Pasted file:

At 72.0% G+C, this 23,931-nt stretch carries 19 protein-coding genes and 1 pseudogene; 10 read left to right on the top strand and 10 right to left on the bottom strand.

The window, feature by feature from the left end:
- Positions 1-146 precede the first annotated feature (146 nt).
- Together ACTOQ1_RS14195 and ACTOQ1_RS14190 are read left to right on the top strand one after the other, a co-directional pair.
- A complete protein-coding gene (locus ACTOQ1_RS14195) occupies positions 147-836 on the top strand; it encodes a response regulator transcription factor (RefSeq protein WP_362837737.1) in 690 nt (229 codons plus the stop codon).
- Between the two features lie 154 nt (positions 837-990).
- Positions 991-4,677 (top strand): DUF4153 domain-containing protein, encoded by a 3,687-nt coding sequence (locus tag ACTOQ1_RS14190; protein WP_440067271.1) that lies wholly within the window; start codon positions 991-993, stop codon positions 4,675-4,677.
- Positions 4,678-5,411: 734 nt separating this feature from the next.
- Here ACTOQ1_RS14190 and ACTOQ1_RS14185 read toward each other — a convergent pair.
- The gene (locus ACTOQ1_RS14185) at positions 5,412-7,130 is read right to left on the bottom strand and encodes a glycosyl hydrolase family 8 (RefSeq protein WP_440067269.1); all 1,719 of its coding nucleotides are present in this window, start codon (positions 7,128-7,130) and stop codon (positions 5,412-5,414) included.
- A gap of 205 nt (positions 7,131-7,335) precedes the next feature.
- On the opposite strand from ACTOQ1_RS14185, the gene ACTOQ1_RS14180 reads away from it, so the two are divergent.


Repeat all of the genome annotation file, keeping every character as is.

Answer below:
At 72.0% G+C, this 23,931-nt stretch carries 19 protein-coding genes and 1 pseudogene; 10 read left to right on the top strand and 10 right to left on the bottom strand.

The window, feature by feature from the left end:
- Positions 1-146 precede the first annotated feature (146 nt).
- Together ACTOQ1_RS14195 and ACTOQ1_RS14190 are read left to right on the top strand one after the other, a co-directional pair.
- A complete protein-coding gene (locus ACTOQ1_RS14195) occupies positions 147-836 on the top strand; it encodes a response regulator transcription factor (RefSeq protein WP_362837737.1) in 690 nt (229 codons plus the stop codon).
- Between the two features lie 154 nt (positions 837-990).
- Positions 991-4,677 (top strand): DUF4153 domain-containing protein, encoded by a 3,687-nt coding sequence (locus tag ACTOQ1_RS14190; protein WP_440067271.1) that lies wholly within the window; start codon positions 991-993, stop codon positions 4,675-4,677.
- Positions 4,678-5,411: 734 nt separating this feature from the next.
- Here ACTOQ1_RS14190 and ACTOQ1_RS14185 read toward each other — a convergent pair.
- The gene (locus ACTOQ1_RS14185) at positions 5,412-7,130 is read right to left on the bottom strand and encodes a glycosyl hydrolase family 8 (RefSeq protein WP_440067269.1); all 1,719 of its coding nucleotides are present in this window, start codon (positions 7,128-7,130) and stop codon (positions 5,412-5,414) included.
- A gap of 205 nt (positions 7,131-7,335) precedes the next feature.
- On the opposite strand from ACTOQ1_RS14185, the gene ACTOQ1_RS14180 reads away from it, so the two are divergent.